Use this URL to cite or link to this record in EThOS: https://ethos.bl.uk/OrderDetails.do?uin=uk.bl.ethos.778859
Title: A holistic metacognitive approach to EFL listening and towards a model of a 'good' listener : a mixed-methods study
Author: Aktar, Tasnima
ISNI:       0000 0004 7964 5847
Awarding Body: University of York
Current Institution: University of York
Date of Award: 2017
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Abstract:
Metacognition is increasingly being credited as an influential factor in learning to listen in an L2. Some studies on metacognition, however, fail to show any link between metacognition and L2 listening. Furthermore, most of the existing studies investigated either strategy use or metacognitive knowledge as an amenable component of metacognition; a very few studies have explored metacognition from a holistic perspective. Therefore, this study fills this gap by exploring EFL listeners' both strategy use and metacognitive knowledge, particularly looking into differences between the less successful listeners (LSLs) and the more successful listeners (MSLs). An explanatory mixed methods design was used to elicit data from EFL undergraduate learners majoring in English at public universities in Bangladesh. Data were collected in two phases over a period of 14 weeks: elicitation of quantitative data on perceived strategy use via an EFL Listening Strategy Questionnaire (EFLLSQ) from 395 students at seven universities was followed by elicitation of qualitative data on task-based, on-line strategy use via think aloud protocol, and metacognitive knowledge via semi-structured interview from a subsample of 15 LSLs and 15 MSLs. Findings suggest a link between learners' listening comprehension and metacognition, and significant and considerable differences between the LSLs and the MSLs. Triangulation of strategies tapped via three tools suggests the think aloud technique as the most sensitive and suitable one. Finally, synthesis and triangulation of: (a) MSLs' strategy use; (b) MSLs' metacognitive knowledge, and (c) both LSLs and MSLs' perceptions of what makes a 'Good' Listener (GL), suggests a tentative model of a holistic GL. The study, therefore, argues that there is a positive link between metacognition and listening comprehension, and the metacognitive model of a GL can be used as a checklist in the context of the continuum of listening development for understanding listeners' metacognitive awareness and metacognition in action.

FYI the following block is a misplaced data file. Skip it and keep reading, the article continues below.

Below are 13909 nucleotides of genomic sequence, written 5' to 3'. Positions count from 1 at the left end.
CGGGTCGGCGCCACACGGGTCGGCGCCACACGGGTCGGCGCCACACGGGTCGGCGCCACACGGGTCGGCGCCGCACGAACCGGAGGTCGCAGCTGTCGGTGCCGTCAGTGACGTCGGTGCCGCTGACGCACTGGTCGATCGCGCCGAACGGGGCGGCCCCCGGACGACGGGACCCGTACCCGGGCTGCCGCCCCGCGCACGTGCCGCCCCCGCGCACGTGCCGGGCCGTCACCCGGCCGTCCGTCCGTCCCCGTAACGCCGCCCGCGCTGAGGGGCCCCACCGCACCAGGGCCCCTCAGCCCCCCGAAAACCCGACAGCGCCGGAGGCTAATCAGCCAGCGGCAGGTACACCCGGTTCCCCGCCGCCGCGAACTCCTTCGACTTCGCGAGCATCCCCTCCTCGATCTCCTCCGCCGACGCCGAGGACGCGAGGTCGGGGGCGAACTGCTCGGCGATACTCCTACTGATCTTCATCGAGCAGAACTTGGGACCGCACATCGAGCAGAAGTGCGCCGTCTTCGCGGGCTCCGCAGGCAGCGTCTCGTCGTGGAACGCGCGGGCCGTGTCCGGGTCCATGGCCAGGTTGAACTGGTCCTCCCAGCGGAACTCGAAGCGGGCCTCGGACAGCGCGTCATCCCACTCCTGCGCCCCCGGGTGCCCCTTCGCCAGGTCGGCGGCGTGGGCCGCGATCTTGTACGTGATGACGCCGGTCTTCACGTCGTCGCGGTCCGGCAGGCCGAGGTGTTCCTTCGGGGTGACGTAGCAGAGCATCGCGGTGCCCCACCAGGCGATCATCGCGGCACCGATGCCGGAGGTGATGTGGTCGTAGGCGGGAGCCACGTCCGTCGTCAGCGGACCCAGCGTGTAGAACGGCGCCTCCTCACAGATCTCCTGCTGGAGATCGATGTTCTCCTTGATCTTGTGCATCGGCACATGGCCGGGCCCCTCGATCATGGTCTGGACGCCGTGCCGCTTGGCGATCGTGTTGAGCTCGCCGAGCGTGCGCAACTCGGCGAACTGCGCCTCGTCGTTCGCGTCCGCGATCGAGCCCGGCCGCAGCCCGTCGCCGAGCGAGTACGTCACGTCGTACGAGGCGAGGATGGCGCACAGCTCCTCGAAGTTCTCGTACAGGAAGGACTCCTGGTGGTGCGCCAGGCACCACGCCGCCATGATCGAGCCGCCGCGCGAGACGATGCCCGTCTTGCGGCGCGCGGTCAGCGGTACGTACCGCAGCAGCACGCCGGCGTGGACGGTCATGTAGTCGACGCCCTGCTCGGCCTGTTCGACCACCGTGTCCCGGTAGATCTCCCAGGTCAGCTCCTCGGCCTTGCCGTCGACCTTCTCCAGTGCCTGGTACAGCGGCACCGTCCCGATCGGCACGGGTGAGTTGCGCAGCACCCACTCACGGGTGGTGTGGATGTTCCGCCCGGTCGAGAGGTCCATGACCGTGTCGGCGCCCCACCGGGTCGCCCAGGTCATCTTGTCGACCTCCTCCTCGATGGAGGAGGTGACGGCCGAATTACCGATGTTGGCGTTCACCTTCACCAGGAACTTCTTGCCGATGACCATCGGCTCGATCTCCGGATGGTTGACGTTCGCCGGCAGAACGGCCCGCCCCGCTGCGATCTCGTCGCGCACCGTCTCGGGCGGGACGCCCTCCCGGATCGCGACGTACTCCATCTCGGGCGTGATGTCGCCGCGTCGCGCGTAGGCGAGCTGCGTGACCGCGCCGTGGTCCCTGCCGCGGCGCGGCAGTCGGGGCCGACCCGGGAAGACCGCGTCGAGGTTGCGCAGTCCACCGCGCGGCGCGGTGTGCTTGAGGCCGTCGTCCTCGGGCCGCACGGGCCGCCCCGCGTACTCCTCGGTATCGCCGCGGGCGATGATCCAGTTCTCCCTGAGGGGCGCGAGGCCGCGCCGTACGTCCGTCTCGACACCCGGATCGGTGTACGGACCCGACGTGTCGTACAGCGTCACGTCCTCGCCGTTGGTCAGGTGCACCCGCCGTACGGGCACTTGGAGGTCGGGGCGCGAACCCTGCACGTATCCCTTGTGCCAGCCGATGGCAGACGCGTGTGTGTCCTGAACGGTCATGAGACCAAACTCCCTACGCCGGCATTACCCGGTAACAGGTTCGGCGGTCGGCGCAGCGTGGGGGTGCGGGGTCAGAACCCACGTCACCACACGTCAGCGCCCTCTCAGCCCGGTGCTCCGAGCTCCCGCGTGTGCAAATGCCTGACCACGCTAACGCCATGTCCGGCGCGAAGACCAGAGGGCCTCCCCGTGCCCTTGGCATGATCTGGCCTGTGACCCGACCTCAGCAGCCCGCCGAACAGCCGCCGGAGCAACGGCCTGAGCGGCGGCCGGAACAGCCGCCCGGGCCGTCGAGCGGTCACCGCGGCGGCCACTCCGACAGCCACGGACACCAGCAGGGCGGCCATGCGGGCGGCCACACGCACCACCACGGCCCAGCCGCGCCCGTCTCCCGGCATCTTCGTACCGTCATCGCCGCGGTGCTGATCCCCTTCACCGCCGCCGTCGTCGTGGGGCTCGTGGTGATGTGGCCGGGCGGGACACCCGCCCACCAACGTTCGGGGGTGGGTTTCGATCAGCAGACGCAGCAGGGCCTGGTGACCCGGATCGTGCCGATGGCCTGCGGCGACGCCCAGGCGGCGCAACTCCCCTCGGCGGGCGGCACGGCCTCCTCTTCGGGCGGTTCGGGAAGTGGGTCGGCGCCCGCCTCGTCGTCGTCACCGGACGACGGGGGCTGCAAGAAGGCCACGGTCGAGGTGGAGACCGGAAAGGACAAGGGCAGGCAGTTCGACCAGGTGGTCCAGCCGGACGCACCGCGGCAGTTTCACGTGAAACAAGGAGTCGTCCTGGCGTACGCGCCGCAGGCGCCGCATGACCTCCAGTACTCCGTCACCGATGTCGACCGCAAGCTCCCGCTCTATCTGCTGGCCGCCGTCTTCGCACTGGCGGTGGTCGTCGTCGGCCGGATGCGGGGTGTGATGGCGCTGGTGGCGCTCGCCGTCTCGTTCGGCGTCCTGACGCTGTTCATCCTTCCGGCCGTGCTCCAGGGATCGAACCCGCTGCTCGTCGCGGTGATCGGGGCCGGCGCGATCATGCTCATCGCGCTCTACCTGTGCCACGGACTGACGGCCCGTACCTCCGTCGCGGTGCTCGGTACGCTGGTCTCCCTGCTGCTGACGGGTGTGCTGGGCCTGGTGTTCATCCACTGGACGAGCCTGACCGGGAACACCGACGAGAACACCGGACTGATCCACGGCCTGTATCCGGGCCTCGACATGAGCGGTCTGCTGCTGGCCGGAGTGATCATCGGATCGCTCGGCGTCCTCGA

Supervisor: Bolibaugh, Cylcia ; Handley, Zoe Sponsor: Not available
Qualification Name: Thesis (Ph.D.) Qualification Level: Doctoral
EThOS ID: uk.bl.ethos.778859  DOI: Not available
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